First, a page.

In the HE digital education conferencing and events space, 2022 has been marked by gradual returns to in-person activities as well as, in some cases, their hybridisation. This was in sharp contrast to the emergency shift to online conferencing (or outright cancellation) that many saw in 2020 and the attempts to improve on and extend the possibilities for online conferencing in 2021.
I stepped cautiously back into my first in-person conference in a couple of years in March, with THE Digital Universities Week in London. There were no online components to the event and I largely sat at the back of the talks I attended, mostly still wearing a mask throughout and re-acclimatising to being back in the physical presence of friends, colleagues and others from my sector.
Although there weren’t large numbers of people flocking back to be in each other’s company again, there was nevertheless something great to be said for breaking out of solely screen-based work interactions and being able to stand around chewing the fat with familiar faces over a glass of wine. The social and serendipitous parts of a conference – often what brings much of the value of them to people – are at best difficult to replicate online. That said, I also spent a good chunk of my time at the conference in an online meeting as well as joining a virtual tour of hybrid learning spaces, organised by the Media & Learning Association, so it’s not as if I managed to break away from my screen entirely!
Jisc’s annual Digifest in 2022, run the week before THE Digital Universities, returned to in-person mode too. Unlike THE, however, there were remote access strands running throughout too, making it the first hybrid Digifest. I attended my first Digifest in 2021 with the event being fully online, so it was good to be able to dip back in to it amidst all the Teams meetings and other online gatherings in my calendar that week.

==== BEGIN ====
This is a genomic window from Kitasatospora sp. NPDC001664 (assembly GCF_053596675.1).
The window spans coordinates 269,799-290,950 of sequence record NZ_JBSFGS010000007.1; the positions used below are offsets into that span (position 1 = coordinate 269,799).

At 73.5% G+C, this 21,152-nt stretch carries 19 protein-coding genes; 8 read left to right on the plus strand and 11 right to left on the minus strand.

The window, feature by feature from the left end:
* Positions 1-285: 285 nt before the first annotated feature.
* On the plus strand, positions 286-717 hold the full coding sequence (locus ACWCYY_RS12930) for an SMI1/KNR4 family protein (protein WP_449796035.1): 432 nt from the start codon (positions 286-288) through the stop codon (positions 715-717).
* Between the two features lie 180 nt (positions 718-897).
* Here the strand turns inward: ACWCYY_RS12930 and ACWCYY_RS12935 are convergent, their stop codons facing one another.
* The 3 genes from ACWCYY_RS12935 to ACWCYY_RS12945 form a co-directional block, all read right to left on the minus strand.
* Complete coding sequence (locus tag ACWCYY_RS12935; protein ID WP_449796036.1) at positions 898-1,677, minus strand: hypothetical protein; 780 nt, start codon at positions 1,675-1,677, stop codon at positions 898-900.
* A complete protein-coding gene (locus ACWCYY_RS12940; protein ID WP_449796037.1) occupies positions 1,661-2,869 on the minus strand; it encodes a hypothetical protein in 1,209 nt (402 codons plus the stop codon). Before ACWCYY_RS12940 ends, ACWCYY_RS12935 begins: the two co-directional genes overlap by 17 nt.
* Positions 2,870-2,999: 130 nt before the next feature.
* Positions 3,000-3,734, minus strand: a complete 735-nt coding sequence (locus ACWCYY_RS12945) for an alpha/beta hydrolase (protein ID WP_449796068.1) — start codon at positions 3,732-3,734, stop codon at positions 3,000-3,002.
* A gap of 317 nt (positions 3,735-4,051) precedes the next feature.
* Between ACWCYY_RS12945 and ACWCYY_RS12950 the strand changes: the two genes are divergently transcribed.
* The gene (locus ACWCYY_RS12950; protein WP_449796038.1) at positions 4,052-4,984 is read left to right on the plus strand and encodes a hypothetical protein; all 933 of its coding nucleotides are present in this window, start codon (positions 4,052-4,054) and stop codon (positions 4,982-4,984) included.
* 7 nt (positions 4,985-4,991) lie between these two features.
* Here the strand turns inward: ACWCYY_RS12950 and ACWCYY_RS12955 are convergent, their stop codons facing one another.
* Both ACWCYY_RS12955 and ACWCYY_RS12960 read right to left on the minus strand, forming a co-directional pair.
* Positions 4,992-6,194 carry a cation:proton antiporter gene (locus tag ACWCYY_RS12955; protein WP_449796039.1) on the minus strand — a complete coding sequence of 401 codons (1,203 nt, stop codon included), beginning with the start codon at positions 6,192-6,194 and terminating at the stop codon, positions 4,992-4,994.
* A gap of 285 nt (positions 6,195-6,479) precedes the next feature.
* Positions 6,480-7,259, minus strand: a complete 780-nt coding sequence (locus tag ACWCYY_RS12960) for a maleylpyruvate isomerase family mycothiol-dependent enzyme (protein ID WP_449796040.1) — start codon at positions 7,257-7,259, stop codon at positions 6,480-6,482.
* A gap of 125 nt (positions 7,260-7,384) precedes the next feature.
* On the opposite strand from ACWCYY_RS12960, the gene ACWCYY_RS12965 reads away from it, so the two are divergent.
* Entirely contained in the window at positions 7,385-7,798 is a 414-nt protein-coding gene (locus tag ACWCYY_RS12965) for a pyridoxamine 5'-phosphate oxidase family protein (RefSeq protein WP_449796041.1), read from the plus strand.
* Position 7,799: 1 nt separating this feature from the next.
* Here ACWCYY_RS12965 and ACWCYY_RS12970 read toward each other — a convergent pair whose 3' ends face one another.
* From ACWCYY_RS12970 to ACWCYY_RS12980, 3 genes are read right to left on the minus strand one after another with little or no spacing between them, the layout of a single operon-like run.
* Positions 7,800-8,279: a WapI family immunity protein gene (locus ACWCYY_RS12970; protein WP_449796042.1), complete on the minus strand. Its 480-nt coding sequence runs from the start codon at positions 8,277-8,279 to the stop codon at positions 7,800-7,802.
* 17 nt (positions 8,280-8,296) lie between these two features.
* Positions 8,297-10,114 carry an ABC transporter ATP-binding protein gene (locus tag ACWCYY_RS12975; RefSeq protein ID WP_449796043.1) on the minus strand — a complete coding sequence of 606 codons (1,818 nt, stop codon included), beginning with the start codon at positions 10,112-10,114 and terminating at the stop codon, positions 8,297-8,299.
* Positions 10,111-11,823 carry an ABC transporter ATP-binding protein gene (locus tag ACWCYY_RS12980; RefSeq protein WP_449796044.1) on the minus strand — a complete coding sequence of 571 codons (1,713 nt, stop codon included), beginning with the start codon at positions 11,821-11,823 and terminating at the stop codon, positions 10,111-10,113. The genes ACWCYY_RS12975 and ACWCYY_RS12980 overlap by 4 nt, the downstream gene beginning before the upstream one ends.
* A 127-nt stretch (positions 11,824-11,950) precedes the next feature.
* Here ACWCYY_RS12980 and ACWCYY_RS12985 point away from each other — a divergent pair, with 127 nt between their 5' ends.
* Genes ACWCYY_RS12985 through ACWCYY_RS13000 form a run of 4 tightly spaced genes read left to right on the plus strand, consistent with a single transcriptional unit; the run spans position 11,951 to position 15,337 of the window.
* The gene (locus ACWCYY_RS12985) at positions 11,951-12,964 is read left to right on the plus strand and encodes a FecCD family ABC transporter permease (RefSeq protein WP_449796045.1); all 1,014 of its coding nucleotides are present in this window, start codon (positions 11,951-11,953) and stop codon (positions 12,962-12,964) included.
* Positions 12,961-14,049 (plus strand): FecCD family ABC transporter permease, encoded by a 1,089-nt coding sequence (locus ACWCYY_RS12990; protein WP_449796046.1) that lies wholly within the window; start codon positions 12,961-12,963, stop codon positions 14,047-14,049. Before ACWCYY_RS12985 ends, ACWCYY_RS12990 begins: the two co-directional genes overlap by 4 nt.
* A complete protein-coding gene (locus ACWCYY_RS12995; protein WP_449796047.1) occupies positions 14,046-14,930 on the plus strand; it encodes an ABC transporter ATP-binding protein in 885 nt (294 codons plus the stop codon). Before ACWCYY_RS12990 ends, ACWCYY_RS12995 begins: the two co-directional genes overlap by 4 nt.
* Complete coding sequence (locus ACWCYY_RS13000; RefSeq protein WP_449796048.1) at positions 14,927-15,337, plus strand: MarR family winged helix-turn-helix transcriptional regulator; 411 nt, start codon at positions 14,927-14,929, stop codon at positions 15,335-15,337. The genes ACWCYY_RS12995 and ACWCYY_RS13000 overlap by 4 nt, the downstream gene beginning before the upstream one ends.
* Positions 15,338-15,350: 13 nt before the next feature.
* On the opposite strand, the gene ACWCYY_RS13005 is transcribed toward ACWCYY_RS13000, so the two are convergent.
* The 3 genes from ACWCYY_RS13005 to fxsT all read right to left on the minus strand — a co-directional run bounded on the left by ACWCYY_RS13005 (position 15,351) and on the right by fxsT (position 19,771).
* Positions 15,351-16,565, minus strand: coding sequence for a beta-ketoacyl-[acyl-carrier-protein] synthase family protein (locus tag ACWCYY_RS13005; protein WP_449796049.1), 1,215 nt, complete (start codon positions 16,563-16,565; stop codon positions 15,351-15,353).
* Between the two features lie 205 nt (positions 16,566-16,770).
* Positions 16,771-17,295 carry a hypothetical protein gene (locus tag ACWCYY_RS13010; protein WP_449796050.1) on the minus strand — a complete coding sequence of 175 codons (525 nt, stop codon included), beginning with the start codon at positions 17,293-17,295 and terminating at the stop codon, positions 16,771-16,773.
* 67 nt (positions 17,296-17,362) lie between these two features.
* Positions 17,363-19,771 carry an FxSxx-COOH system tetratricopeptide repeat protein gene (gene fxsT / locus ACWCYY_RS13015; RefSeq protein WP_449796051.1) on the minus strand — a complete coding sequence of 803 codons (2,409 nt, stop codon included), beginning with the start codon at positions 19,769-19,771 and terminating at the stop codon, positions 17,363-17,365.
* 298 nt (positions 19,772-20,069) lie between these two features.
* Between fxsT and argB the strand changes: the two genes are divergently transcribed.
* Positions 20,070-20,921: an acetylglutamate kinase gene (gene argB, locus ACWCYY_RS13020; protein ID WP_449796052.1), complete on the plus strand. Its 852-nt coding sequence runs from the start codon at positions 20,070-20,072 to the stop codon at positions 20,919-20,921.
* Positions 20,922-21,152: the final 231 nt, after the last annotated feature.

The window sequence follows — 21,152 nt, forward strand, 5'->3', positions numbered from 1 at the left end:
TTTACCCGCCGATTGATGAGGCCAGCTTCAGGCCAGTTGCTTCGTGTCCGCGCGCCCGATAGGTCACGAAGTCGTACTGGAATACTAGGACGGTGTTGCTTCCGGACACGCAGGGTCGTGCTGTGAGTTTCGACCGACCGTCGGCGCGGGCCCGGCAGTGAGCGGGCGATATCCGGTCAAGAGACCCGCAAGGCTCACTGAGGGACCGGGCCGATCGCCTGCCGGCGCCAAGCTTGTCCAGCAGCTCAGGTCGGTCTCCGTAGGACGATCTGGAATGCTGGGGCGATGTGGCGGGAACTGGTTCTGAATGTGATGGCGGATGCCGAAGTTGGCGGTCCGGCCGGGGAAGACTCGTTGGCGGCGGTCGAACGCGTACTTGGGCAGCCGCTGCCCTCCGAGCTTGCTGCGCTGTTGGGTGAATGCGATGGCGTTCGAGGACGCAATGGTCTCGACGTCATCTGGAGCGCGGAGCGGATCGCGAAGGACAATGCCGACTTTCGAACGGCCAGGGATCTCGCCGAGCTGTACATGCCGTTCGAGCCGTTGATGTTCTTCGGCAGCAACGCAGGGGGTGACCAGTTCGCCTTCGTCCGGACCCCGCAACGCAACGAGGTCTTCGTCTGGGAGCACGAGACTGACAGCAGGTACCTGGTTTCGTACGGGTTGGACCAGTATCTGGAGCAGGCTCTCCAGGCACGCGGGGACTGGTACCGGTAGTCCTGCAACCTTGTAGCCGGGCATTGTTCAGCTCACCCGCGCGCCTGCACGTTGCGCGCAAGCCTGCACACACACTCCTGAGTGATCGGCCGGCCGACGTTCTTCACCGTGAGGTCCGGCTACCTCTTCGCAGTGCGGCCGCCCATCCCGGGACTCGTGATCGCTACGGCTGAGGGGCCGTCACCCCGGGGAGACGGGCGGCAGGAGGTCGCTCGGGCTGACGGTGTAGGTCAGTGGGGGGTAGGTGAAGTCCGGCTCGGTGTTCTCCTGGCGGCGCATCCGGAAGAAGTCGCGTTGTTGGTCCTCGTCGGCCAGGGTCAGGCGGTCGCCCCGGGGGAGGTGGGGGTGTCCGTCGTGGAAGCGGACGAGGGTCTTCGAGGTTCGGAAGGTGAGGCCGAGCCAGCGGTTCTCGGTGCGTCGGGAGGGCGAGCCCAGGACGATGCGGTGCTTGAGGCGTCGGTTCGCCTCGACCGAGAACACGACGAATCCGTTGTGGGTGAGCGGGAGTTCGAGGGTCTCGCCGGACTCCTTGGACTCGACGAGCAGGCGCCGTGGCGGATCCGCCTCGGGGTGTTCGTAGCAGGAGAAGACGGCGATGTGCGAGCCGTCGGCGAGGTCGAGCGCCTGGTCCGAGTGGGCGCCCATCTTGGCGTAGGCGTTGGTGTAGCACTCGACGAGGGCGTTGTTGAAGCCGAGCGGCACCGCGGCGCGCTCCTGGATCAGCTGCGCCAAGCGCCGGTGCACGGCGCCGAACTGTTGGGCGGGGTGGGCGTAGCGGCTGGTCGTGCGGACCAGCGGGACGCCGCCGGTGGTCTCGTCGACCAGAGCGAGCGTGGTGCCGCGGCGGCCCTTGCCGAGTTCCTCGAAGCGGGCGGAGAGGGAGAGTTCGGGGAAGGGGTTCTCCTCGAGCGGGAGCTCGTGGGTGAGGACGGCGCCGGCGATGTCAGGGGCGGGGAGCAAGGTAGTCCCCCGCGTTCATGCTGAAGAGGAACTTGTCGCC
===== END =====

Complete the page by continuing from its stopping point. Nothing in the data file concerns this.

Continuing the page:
In the spirit of brevity, here’s a post with six screenshots of key takeaways I got from attending this year’s Digifest. View the full programme here.
1. Code Red: How can education respond to the climate emergency?
Cindy Forde is the founder of Planetari, an education platform aligned with the UN SDGs. She was attending Digifest remotely too, but was presenting rather than being in the audience. Forde used her session to pose some profoundly difficult questions for addressing some of the most challenging issues of our times towards drawing new maps for a brighter world.
It was good to see educational responses to the climate emergency starting to be given bigger platforms at events such as this. I was also struck by her highlighting of the importance of universities for the future with the statistic that ‘globally around 3% of people attend university but they take up 80% of leadership positions’. This places, I feel, a far greater responsibility on universities than just getting students through a degree – we must ensure that we foster ‘world-ready graduates’ (to coin a phrase I’ve picked up somewhere else this year).
2. Tweeting the panel
The climate emergency was also tackled in a panel discussion in the afternoon, going all in on the hybridity front with both a mixed mode panel of remote and in-person panelists as well as a mixed mode audience. The topic was ‘a digital technology lens on where we are with the campus sustainability agenda, and the opportunities and barriers as we go forward to a net zero world’.
One of the panelists was HE futurist Bryan Alexander of Georgetown University. I had a brief exchange with him on Twitter while his panel was live, inadvertently coining a slogan around ‘more computing, less commuting’. A tweet exchange with a conference speaker while they are on stage was probably a first (for me) of some sort!